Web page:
Then something happened. What caused the dramatic shift in the public perception of the FBI?
The culture changed. Robert Mueller became Director and allowed politicians to help manage the FBI. Mueller replaced the FBI’s successful formula of Fidelity, Bravery and Integrity with Diversity, Equality and Social Justice.
In 2011, Obama asked Mueller to stay on. He did for two more years,then Comey, protégé in waiting, stepped in. Mueller used the extra two years Obama granted to accelerate the pace of his changes in the FBI. A highly competitive process to recruit the absolutely best qualified people for the Special Agent position was replaced by a system that prioritized the hiring of a wide range of minorities and women to appease the American ministers of political correctness.
Hiring, training, promotions, future leaders- all changed. FBI traditions of sending new agents to a field office where they were mentored by senior agents in the Bureau’s investigative work and the importance of the FBI’s relationship with the public gave way to emphasis and training in areas like social justice.
This emphasis carried through in promotions to higher positions, which brought even more attacks on the FBI as an institution. Mueller sent the agents he selected to fill FBI Executive Leadership ranks to the Kellogg School of Executive Management. The once proud and proven formula that placed and maintained the FBI as the U.S. government agency most trusted by America’s citizens for decades, vanished.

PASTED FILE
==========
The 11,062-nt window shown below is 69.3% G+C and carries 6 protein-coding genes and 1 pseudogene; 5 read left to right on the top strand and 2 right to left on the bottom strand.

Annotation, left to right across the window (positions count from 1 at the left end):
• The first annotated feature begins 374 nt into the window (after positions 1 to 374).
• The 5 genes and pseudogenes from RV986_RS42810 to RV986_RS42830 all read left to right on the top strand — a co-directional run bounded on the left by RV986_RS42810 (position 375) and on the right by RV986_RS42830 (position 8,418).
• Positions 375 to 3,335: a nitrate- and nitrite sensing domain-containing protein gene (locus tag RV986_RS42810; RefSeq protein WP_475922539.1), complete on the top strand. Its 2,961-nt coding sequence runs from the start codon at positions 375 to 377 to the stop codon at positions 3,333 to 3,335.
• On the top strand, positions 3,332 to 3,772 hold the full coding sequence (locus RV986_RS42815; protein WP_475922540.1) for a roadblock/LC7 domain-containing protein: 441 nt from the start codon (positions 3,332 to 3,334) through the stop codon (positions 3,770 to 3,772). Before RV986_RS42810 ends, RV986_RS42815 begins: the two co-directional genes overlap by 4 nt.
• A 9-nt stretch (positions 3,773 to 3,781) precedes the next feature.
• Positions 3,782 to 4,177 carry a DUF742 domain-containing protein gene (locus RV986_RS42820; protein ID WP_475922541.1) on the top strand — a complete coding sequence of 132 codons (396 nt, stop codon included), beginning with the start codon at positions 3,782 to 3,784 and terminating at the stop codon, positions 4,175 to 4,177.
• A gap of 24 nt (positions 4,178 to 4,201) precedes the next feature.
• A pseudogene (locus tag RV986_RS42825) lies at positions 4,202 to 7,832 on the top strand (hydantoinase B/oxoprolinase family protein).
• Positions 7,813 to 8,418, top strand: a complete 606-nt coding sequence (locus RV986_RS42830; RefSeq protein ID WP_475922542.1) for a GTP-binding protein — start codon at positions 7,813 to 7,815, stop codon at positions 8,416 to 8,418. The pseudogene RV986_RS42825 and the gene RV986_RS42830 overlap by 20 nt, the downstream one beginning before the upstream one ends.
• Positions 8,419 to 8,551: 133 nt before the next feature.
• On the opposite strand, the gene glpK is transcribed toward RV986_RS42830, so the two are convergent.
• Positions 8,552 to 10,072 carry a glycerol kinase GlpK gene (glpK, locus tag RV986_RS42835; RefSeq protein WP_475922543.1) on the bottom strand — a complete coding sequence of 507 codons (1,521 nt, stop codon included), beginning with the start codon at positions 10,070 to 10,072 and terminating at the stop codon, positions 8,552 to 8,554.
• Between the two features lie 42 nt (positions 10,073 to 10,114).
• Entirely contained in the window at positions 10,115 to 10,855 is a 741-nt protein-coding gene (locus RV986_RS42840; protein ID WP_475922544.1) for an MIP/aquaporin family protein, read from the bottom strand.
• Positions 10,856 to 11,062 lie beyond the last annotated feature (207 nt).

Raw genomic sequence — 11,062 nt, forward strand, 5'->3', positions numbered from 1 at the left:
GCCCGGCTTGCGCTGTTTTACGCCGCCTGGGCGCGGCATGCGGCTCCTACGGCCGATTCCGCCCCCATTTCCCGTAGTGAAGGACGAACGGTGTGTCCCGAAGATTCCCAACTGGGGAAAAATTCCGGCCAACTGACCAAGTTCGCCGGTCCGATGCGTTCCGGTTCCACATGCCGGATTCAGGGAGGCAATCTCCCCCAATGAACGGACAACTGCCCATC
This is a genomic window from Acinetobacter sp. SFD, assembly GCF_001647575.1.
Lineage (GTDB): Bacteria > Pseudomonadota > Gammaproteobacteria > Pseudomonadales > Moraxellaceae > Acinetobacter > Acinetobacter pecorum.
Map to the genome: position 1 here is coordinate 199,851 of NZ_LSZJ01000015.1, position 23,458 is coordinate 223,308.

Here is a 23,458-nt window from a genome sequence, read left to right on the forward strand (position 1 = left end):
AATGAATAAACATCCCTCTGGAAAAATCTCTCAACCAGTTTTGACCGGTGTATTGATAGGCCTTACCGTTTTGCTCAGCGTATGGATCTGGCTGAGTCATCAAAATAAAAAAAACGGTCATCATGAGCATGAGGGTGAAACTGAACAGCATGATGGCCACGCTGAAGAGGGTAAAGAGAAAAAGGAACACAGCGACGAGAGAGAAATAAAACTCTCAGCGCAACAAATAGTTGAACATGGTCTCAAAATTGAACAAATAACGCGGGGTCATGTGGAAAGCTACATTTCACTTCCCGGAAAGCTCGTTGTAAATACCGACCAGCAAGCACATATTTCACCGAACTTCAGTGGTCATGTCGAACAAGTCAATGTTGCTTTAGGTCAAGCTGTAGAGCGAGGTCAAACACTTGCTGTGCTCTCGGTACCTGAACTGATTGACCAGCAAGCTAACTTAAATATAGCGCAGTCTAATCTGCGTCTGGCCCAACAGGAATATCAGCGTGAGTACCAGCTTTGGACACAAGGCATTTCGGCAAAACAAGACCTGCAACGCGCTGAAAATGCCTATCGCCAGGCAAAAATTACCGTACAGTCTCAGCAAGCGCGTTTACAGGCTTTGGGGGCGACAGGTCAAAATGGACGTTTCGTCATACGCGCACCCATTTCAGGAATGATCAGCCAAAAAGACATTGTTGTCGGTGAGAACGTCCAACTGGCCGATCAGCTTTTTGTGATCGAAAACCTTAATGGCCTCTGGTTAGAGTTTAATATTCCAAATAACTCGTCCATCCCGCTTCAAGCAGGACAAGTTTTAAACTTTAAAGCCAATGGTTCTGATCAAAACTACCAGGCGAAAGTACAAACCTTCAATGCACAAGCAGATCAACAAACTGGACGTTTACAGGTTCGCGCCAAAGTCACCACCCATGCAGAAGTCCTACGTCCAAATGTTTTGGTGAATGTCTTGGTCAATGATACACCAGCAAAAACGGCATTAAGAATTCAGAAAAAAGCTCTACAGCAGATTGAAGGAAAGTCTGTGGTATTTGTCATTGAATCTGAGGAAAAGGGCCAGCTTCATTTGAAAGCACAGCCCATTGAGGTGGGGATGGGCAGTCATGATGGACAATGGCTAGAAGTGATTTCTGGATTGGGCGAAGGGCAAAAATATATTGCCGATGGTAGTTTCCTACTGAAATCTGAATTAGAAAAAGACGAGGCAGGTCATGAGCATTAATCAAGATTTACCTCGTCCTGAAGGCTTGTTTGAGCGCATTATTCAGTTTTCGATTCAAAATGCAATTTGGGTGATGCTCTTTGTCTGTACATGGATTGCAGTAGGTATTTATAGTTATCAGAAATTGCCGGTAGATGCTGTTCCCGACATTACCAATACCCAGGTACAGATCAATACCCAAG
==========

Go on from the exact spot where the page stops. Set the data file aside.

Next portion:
When FBI employees tried to fire some warning shots, no one listened. The rank and file in the Bureau, long upset at the demoralizing changes Mueller implemented in the Bureau, sent Comey a letter of welcome and with due courtesy advised him that the FBI had been “led in the wrong direction.”
Neither that courtesy nor a reply was reciprocated by the new Director. In a few short years, the FBI’s hard -earned reputation for fairness and incorruptibility was gone, another victim of the communist virus which is now directly attacking the rule of law in America and our Constitutional Republic.